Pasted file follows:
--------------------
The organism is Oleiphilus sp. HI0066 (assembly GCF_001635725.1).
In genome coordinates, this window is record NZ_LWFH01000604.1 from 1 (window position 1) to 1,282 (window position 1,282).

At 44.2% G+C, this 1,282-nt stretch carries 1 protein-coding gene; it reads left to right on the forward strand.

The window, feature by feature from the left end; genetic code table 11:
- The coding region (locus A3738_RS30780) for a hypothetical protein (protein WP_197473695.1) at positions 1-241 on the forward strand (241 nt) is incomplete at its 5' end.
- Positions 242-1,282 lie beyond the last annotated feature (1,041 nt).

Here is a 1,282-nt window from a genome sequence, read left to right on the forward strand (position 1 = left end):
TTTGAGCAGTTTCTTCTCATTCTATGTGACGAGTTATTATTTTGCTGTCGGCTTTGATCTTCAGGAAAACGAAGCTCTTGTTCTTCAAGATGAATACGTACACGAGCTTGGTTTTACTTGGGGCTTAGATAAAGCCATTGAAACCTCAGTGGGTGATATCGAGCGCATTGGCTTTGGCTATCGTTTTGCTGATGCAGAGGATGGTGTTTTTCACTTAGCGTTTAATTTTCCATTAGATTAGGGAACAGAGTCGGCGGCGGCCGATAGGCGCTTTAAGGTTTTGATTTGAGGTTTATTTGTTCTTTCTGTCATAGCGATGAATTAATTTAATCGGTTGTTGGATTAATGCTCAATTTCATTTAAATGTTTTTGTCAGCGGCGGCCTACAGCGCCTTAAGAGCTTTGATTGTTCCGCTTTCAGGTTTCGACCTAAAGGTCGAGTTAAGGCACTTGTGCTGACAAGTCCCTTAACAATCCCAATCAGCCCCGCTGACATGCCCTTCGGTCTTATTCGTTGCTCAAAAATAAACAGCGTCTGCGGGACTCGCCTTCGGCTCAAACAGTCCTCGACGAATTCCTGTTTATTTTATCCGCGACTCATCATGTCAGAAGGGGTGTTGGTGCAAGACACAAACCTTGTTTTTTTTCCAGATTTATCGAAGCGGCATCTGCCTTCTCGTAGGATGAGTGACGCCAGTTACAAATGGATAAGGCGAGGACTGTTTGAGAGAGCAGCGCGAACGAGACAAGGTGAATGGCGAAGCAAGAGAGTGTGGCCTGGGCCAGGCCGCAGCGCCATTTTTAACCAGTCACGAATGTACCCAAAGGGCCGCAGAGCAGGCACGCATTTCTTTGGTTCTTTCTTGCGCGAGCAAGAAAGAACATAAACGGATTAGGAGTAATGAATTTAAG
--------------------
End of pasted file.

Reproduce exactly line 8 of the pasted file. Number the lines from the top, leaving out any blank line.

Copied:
TTTGAGCAGTTTCTTCTCATTCTATGTGACGAGTTATTATTTTGCTGTCGGCTTTGATCTTCAGGAAAACGAAGCTCTTGTTCTTCAAGATGAATACGTACACGAGCTTGGTTTTACTTGGGGCTTAGATAAAGCCATTGAAACCTCAGTGGGTGATATCGAGCGCATTGGCTTTGGCTATCGTTTTGCTGATGCAGAGGATGGTGTTTTTCACTTAGCGTTTAATTTTCCATTAGATTAGGGAACAGAGTCGGCGGCGGCCGATAGGCGCTTTAAGGTTTTGATTTGAGGTTTATTTGTTCTTTCTGTCATAGCGATGAATTAATTTAATCGGTTGTTGGATTAATGCTCAATTTCATTTAAATGTTTTTGTCAGCGGCGGCCTACAGCGCCTTAAGAGCTTTGATTGTTCCGCTTTCAGGTTTCGACCTAAAGGTCGAGTTAAGGCACTTGTGCTGACAAGTCCCTTAACAATCCCAATCAGCCCCGCTGACATGCCCTTCGGTCTTATTCGTTGCTCAAAAATAAACAGCGTCTGCGGGACTCGCCTTCGGCTCAAACAGTCCTCGACGAATTCCTGTTTATTTTATCCGCGACTCATCATGTCAGAAGGGGTGTTGGTGCAAGACACAAACCTTGTTTTTTTTCCAGATTTATCGAAGCGGCATCTGCCTTCTCGTAGGATGAGTGACGCCAGTTACAAATGGATAAGGCGAGGACTGTTTGAGAGAGCAGCGCGAACGAGACAAGGTGAATGGCGAAGCAAGAGAGTGTGGCCTGGGCCAGGCCGCAGCGCCATTTTTAACCAGTCACGAATGTACCCAAAGGGCCGCAGAGCAGGCACGCATTTCTTTGGTTCTTTCTTGCGCGAGCAAGAAAGAACATAAACGGATTAGGAGTAATGAATTTAAG